Earlier today, shortly after waking up, I was faced with this Reddit post by user SubatomicMc, detailing how he, for recreating the Team Fortress 2 Sentry Gun in CAD, with the intent of making a replica that'd follow people around using a camera, was threatened with expulsion, and his parents were on the school's side, according to him.
Basically, he, an 8th grader, wanted to do what Valve, creators of Team Fortress 2, a professional game company, paid a professional movie prop company money to make for their office, as can be seen here. Something with a lot of potential for a successful career in movies and games. And the school and his parents want to punish him for it.
Now, if this was a rare occurrence, the exception to the rule, it wouldn't be that big a deal. But it's an issue that spans all countries, all schools, and it's something that speaks to me on a personal level as well. Story time!
Way back when I was in first, second grade, I always had an enourmous interest in art. Drawing, painting, sculpting, you name it. MS Paint was my favourite program on the WinXP computers we had at school, and I loved drawing and redrawing the flag of my country on it with pride and excellence. That much was fine to the school.
However, later on, around 3rd grade, I think, I started using the computer we had at home. You see, it had Counter-Strike and Half-Life installed, so I one day decided to try the former out after seeing my dad go at it. And man, did I like it. I loved the way everything looked in Counter-Strike. The realism of the textures, the locations.. I didn't care that it was low-res, low-poly, or that the doors and cars were way oversized for the characters; I just liked the representation of that reality that was always occluded from me as a child. It was something that someone managed to do, and I wanted to be able to do it as well.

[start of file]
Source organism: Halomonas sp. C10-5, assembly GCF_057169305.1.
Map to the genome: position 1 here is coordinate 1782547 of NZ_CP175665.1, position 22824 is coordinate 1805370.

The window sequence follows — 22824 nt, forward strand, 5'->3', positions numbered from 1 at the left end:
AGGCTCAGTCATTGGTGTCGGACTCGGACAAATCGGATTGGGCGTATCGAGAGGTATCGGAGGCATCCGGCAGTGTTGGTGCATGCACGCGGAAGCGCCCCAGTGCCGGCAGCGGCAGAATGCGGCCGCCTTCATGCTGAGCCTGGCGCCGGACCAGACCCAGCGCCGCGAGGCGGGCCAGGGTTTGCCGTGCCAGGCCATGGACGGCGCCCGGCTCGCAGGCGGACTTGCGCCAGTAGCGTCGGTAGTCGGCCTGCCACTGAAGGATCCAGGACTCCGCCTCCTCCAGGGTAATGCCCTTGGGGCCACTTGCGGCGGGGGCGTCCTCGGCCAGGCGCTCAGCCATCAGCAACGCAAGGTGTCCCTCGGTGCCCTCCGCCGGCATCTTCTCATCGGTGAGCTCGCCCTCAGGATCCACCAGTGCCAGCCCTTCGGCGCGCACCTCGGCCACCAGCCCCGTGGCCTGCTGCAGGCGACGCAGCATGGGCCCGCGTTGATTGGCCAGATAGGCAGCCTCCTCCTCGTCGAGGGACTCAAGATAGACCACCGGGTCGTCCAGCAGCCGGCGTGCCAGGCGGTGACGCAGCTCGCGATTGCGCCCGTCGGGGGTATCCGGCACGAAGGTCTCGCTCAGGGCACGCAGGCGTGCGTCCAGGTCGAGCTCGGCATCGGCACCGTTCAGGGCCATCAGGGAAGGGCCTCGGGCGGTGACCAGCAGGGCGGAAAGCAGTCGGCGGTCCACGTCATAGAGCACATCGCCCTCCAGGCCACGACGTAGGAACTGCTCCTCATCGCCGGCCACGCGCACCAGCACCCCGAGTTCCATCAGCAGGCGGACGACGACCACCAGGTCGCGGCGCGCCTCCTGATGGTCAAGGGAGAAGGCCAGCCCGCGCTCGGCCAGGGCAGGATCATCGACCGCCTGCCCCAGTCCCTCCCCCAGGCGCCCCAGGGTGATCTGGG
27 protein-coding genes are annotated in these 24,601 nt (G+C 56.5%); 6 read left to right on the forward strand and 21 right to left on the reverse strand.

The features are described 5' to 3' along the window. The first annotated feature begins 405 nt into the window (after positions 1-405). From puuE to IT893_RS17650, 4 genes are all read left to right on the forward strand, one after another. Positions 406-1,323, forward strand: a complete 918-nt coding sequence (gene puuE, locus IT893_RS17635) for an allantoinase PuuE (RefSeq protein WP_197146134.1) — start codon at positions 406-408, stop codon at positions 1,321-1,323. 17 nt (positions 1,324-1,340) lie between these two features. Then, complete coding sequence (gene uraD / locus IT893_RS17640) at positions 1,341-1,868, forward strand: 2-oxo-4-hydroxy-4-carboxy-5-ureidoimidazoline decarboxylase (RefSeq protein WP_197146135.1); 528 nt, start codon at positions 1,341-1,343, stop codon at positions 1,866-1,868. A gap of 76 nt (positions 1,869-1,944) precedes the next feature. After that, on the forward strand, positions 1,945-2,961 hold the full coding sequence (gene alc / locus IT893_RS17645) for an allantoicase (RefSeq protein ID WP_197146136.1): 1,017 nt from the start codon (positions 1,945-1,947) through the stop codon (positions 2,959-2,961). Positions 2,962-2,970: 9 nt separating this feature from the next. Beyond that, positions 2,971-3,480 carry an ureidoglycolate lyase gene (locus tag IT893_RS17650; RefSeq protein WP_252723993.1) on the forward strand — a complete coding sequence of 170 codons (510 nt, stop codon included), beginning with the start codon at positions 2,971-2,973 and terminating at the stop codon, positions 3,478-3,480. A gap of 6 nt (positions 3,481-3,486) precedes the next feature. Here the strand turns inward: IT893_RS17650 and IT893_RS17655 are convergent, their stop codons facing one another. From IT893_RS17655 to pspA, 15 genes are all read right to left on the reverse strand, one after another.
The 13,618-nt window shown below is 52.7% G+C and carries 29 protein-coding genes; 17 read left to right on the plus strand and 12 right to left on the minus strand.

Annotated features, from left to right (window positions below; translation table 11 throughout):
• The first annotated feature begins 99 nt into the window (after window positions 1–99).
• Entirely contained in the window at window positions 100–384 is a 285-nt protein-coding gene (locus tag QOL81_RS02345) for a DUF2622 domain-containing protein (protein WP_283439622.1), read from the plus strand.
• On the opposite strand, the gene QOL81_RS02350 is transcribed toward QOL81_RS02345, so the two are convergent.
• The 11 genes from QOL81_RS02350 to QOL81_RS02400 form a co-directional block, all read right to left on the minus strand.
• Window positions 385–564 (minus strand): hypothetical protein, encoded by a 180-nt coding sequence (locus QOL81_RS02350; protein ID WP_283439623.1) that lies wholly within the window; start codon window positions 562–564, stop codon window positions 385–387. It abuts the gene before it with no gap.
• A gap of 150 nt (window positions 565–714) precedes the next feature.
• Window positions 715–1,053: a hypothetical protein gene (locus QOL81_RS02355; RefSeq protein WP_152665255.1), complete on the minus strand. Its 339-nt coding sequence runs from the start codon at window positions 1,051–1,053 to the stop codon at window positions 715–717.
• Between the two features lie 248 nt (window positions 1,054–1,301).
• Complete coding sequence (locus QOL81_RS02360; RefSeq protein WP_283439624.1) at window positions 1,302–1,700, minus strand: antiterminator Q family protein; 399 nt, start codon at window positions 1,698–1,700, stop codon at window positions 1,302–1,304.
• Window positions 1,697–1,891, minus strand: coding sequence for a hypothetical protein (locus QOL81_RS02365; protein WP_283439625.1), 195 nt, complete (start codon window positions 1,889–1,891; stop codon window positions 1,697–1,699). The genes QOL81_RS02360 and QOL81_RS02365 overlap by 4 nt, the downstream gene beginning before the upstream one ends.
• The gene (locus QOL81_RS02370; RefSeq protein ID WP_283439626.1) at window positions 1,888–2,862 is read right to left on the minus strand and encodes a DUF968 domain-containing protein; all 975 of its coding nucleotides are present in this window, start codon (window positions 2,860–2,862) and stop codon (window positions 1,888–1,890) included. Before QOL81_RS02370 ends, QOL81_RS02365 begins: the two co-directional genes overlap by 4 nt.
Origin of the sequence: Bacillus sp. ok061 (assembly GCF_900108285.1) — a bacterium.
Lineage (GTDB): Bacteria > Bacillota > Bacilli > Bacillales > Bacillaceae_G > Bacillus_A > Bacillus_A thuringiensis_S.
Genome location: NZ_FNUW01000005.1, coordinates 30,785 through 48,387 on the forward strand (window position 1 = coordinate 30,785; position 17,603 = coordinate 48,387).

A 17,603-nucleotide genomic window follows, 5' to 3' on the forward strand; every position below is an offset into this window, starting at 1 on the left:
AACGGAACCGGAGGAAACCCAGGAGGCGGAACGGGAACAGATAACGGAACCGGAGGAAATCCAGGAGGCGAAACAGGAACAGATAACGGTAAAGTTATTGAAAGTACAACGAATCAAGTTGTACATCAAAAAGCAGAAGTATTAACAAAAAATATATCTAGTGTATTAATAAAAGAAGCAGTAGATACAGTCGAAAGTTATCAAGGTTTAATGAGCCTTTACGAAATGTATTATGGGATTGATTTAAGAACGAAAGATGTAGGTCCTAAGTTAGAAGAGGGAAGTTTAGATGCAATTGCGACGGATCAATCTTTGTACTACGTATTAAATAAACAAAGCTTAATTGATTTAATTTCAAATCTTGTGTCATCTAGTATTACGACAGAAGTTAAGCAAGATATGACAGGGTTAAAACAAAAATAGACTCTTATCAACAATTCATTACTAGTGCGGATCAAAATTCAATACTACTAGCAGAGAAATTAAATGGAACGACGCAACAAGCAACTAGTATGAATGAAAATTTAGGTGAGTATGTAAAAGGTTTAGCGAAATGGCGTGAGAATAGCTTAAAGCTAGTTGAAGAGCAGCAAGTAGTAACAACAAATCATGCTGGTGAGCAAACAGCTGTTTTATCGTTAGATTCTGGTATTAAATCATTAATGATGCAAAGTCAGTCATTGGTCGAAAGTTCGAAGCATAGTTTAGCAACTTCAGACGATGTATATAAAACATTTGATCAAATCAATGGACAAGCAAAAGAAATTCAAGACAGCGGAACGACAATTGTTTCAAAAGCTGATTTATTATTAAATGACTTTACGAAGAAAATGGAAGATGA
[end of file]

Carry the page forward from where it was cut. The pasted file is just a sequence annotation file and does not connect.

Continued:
I started watching the news around that age, seeing the stances policemen took when firing weapons, how they moved in active combat zones, what kind of places they went to, the kind of weapons they used. I even went as far as imitating how they walked and stood still when at home and outside (childlike fun). The UMP .45 was one of the weapons our police force used the most at the time (nowadays they use FALs more than anything, but that's neither here nor there). And it was a gun that was also featured in Counter-Strike.
So I started merging my two interests together - art, and the police force. I started drawing members of the riot police, helmets, ballistic vests, and of course, UMP .45s. And the school didn't like it one bit.
They reprimanded me for drawing "those things" in and out of class. They took my drawing book and threw it in the trash, destroying almost a year of practice, and my motivation. It took me over 11 years to get me to start drawing again, after I joined the furry fandom and regained my interest in art. Nowadays, I make guns in 3D programs such as Blender for use in videogame development. A job. And something that I could be far better at had the school not gotten in the way.
Nothing about my interests in guns and art ever made me a more violent person, nor did any of the school's efforts ever push me away from it permanently. But you know what did make me a more violent person in the years leading up to high school? The fact that I was told what I could and couldn't do. The stress of not being able to do anything unless explicitly ordered to. Of not having enough time to do what I enjoyed, and being punished if caught doing so. Everything the school did to me culminated in a broken, sad, and angry individual. I had to fix myself on my own by learning that the world isn't so one-sided the hard way.